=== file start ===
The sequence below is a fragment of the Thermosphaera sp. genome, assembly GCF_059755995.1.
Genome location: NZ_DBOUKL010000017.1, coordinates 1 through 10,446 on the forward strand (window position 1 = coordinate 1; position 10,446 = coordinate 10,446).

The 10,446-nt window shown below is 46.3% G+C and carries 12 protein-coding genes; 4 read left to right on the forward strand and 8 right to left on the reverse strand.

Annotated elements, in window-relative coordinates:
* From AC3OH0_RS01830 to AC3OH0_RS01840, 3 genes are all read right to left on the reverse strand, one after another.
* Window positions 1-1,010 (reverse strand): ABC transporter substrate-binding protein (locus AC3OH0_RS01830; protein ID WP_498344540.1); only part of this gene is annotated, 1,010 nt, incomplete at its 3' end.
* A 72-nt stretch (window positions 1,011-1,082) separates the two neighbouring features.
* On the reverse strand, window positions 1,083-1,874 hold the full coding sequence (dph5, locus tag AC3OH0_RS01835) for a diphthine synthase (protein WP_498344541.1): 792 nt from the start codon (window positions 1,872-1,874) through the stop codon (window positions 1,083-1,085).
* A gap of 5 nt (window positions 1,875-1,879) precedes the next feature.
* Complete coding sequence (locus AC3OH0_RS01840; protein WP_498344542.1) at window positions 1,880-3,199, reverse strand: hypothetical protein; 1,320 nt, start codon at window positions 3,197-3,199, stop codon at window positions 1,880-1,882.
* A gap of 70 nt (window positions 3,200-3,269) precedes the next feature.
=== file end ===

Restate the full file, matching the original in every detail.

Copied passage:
The sequence below is a fragment of the Thermosphaera sp. genome, assembly GCF_059755995.1.
Genome location: NZ_DBOUKL010000017.1, coordinates 1 through 10,446 on the forward strand (window position 1 = coordinate 1; position 10,446 = coordinate 10,446).

The 10,446-nt window shown below is 46.3% G+C and carries 12 protein-coding genes; 4 read left to right on the forward strand and 8 right to left on the reverse strand.

Annotated elements, in window-relative coordinates:
* From AC3OH0_RS01830 to AC3OH0_RS01840, 3 genes are all read right to left on the reverse strand, one after another.
* Window positions 1-1,010 (reverse strand): ABC transporter substrate-binding protein (locus AC3OH0_RS01830; protein ID WP_498344540.1); only part of this gene is annotated, 1,010 nt, incomplete at its 3' end.
* A 72-nt stretch (window positions 1,011-1,082) separates the two neighbouring features.
* On the reverse strand, window positions 1,083-1,874 hold the full coding sequence (dph5, locus tag AC3OH0_RS01835) for a diphthine synthase (protein WP_498344541.1): 792 nt from the start codon (window positions 1,872-1,874) through the stop codon (window positions 1,083-1,085).
* A gap of 5 nt (window positions 1,875-1,879) precedes the next feature.
* Complete coding sequence (locus AC3OH0_RS01840; protein WP_498344542.1) at window positions 1,880-3,199, reverse strand: hypothetical protein; 1,320 nt, start codon at window positions 3,197-3,199, stop codon at window positions 1,880-1,882.
* A gap of 70 nt (window positions 3,200-3,269) precedes the next feature.